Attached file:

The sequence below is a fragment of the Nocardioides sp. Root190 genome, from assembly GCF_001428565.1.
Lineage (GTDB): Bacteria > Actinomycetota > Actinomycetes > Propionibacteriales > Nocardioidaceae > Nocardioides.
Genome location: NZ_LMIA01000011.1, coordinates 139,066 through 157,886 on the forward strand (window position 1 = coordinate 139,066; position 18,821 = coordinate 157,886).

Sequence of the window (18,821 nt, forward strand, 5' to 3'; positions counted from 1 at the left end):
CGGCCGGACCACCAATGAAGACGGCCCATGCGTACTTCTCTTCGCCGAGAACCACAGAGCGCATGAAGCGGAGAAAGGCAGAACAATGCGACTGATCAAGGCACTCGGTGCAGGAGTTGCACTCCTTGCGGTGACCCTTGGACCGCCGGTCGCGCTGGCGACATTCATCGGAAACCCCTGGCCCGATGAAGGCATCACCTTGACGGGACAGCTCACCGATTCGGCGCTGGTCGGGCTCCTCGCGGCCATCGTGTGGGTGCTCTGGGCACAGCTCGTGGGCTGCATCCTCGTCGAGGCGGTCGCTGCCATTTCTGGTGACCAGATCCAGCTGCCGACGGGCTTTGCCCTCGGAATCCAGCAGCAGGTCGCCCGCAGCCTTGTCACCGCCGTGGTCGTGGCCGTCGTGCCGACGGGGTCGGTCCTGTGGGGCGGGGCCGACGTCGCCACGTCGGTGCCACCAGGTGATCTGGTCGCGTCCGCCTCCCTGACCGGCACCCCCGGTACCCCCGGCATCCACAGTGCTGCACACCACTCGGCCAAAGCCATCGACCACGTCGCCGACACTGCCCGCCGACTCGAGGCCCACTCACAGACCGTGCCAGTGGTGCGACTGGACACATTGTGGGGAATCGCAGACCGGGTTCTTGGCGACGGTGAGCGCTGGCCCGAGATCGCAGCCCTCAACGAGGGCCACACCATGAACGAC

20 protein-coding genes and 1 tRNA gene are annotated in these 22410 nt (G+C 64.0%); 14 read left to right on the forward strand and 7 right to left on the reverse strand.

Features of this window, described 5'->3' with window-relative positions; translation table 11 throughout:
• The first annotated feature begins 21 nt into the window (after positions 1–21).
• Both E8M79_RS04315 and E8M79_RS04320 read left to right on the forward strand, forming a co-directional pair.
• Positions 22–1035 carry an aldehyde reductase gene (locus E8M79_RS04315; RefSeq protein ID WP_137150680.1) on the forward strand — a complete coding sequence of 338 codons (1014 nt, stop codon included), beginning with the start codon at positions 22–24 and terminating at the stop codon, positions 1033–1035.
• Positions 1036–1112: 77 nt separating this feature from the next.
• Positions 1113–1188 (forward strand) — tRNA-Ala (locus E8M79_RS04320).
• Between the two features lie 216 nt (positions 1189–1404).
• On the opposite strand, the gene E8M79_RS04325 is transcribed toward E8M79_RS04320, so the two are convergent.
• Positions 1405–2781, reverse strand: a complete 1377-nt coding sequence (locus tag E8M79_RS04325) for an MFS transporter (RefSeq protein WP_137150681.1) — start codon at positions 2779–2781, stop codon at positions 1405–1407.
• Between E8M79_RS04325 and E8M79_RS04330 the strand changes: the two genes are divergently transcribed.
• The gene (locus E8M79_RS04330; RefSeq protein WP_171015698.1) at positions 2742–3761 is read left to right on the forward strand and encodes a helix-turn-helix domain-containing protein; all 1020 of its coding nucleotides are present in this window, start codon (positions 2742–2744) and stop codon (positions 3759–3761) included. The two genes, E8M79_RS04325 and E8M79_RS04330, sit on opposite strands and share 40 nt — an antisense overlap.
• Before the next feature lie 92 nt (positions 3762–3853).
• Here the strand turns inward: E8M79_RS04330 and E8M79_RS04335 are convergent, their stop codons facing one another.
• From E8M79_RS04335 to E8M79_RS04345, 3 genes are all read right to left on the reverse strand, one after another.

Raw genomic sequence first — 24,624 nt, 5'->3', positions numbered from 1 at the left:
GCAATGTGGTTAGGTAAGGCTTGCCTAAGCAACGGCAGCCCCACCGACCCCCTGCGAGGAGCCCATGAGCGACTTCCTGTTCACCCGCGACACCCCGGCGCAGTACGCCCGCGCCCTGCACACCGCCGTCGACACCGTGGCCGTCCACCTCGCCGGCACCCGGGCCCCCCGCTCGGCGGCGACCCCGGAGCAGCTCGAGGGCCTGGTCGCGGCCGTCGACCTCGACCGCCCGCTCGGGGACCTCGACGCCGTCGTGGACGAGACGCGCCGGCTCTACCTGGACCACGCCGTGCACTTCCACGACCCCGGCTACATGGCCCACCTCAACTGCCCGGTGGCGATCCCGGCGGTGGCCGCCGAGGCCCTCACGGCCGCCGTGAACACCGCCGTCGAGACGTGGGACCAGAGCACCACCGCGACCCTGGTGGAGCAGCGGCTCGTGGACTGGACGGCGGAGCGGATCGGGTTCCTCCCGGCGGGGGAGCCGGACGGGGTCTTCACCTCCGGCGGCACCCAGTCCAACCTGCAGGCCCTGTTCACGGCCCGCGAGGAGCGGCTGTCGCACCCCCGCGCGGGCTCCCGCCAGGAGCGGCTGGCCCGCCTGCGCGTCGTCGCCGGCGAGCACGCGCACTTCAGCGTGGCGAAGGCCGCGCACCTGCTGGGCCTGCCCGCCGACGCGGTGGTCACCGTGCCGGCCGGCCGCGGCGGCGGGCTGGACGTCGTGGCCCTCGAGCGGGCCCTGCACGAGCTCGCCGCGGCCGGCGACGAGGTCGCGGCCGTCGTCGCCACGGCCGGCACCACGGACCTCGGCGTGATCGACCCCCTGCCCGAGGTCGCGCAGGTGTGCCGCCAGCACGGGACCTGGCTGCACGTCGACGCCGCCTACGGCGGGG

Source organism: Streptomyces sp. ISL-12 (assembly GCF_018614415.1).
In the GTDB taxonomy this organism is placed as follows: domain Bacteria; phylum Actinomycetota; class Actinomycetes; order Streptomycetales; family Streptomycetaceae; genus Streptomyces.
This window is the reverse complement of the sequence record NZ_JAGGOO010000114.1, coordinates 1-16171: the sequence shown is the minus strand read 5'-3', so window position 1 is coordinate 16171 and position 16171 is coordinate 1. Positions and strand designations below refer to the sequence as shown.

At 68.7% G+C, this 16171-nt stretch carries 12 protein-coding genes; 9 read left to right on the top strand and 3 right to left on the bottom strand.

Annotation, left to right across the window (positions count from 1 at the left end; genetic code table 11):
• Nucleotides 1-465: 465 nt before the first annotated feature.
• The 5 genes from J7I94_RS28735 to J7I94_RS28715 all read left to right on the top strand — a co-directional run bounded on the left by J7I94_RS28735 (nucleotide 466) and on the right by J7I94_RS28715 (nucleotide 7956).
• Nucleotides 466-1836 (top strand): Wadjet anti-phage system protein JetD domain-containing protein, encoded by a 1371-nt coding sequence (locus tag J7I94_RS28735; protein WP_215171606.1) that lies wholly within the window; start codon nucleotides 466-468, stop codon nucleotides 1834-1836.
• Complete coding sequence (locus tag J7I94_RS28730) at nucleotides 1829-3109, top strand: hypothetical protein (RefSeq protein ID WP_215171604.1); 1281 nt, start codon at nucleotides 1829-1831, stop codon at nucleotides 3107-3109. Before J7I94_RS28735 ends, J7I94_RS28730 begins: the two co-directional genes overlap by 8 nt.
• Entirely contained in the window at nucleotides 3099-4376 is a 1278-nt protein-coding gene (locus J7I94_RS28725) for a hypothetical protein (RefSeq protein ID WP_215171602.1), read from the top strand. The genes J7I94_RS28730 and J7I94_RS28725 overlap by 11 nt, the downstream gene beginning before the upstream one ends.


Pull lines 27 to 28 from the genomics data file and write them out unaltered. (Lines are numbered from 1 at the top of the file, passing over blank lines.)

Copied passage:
Annotation, left to right across the window (positions count from 1 at the left end; genetic code table 11):
• Nucleotides 1-465: 465 nt before the first annotated feature.